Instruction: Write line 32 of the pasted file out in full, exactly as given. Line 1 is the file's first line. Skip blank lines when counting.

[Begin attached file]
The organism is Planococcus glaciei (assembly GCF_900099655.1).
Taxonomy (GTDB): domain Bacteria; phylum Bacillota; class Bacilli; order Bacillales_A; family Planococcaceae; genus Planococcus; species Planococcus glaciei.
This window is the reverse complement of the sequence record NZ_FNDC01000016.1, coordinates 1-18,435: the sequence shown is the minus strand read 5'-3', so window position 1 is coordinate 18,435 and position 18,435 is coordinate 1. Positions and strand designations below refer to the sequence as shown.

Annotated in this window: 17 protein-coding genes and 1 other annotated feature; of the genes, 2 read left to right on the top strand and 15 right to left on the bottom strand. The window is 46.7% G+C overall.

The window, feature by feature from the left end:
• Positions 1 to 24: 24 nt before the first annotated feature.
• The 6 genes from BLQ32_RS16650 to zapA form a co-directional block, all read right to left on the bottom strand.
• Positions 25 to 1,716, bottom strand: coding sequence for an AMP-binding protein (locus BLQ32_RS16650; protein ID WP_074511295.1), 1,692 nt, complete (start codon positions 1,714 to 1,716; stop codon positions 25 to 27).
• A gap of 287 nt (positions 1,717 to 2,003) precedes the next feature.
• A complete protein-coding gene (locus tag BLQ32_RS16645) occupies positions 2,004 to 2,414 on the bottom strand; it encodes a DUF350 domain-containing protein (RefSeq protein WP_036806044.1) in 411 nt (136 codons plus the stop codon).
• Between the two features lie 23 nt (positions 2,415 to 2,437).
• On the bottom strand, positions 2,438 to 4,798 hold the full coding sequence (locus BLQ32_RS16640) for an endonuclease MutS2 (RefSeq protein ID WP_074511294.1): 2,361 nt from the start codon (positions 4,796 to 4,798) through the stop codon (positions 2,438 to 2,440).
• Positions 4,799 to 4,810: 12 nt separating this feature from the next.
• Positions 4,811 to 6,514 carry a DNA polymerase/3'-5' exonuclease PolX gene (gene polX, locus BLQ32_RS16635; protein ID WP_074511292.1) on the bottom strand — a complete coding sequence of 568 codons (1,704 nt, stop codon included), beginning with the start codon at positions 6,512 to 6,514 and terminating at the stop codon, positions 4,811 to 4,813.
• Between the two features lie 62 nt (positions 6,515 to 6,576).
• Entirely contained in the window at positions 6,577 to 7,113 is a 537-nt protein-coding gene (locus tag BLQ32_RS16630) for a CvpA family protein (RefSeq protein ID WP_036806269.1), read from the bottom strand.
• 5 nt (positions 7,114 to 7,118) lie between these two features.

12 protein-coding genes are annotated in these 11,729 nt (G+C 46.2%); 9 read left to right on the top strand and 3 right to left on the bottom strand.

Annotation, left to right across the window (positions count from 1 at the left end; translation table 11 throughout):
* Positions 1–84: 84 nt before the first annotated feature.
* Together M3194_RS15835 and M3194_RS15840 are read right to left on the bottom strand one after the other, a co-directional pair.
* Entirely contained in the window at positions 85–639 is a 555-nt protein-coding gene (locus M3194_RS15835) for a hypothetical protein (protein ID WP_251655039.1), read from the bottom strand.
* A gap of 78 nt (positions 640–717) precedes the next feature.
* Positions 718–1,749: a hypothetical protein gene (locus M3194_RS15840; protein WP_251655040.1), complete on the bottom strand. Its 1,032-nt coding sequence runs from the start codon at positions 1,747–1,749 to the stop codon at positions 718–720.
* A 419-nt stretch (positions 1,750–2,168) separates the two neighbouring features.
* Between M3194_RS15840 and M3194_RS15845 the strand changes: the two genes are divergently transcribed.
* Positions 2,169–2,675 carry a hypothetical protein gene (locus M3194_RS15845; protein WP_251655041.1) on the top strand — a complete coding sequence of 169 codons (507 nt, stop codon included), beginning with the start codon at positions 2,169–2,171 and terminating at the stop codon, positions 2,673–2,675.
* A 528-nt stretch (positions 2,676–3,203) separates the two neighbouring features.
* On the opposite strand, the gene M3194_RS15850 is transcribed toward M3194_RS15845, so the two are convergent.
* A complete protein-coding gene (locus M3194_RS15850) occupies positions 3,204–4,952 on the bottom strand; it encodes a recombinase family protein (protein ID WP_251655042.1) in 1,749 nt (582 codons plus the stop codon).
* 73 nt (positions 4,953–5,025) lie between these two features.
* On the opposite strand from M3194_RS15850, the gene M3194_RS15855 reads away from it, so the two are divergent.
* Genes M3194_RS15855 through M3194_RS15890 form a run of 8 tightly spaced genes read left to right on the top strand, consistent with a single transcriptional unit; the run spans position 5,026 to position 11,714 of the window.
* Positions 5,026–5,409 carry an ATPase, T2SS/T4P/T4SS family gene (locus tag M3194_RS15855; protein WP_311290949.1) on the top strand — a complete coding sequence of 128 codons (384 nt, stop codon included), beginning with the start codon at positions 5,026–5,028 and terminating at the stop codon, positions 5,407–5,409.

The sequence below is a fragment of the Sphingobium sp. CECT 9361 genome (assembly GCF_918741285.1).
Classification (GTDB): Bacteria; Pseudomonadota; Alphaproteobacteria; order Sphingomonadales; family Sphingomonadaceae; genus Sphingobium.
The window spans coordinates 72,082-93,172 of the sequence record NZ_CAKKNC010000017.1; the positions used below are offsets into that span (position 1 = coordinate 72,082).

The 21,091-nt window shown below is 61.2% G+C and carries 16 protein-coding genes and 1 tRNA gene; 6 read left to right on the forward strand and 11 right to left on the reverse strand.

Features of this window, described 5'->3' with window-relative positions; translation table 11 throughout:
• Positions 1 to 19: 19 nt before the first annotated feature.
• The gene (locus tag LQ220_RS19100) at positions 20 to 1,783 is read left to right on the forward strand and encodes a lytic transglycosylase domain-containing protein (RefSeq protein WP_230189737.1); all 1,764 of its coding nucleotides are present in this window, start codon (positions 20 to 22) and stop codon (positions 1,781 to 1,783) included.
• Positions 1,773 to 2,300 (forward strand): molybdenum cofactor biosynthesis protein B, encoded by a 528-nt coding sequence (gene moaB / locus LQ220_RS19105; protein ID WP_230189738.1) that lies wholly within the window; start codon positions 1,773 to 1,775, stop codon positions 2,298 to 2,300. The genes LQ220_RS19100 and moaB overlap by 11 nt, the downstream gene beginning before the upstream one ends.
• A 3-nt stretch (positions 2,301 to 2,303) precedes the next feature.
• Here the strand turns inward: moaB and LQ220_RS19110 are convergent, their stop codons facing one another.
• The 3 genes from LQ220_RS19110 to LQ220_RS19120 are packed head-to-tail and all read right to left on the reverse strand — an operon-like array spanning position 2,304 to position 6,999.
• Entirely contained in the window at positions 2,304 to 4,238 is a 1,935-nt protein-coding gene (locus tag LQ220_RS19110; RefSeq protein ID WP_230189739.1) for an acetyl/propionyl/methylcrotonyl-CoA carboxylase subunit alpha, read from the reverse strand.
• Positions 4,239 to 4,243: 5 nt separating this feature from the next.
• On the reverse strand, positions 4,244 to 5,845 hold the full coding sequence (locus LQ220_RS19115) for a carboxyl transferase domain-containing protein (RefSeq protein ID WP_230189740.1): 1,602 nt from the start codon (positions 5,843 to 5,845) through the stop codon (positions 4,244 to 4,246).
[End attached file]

* On the opposite strand from M3194_RS15850, the gene M3194_RS15855 reads away from it, so the two are divergent.